This projection for Zoe Strauss was more or less straightforward, thankfully. Every audiovisual installation in the International had its own little difficulties, and it was through careful planning and teamwork that we were able to pull everything off successfully. Even a simple installation like this one involved a lot of discussion, planning, and revision in order to create a system that satisfied everyoneísí needs. Although the audiovisual installation has its own peculiarities, in the end itís art installation like any other, and has to be treated with the same level of care and dedication.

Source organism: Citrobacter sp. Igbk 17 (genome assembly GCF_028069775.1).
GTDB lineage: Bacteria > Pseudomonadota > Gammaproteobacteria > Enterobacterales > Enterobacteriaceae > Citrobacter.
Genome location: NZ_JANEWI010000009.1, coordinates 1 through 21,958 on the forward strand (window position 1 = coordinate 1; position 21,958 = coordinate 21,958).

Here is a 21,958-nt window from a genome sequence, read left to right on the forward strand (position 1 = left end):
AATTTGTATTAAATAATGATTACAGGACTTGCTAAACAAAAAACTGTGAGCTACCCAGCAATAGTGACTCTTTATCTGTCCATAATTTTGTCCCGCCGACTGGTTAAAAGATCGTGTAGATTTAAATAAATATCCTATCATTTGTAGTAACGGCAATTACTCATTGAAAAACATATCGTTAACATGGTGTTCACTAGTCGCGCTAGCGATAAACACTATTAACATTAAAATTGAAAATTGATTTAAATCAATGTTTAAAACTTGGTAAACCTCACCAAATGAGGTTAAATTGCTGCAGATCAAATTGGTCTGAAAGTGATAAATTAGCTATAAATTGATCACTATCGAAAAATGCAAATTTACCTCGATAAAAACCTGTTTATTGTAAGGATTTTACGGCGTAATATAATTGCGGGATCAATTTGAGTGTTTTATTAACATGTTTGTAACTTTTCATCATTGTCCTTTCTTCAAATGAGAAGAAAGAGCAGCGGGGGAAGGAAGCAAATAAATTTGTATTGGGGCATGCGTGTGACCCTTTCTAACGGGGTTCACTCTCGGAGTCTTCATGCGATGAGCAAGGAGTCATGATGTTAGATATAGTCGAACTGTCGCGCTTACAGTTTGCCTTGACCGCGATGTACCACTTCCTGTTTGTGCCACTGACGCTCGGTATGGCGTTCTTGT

A Few More Installations

    (Mark Leckey, looping 16mm projection on floating screen)

    (Frances Stark, wall fitted projection mapped to match a wall vinyl)

    (Tobias Madison, monitor tower on scaffolding, hanging speakers, intentionally messy presentation)

    (Rodney Graham, artist-built 16mm looper and screen)

    (Tezuka Architects, 360-degree overlapping videos on custom curved projection screen, floor)

    (Me, stuck behind glass in a diorama while installing a projector for Pierre Leguillon)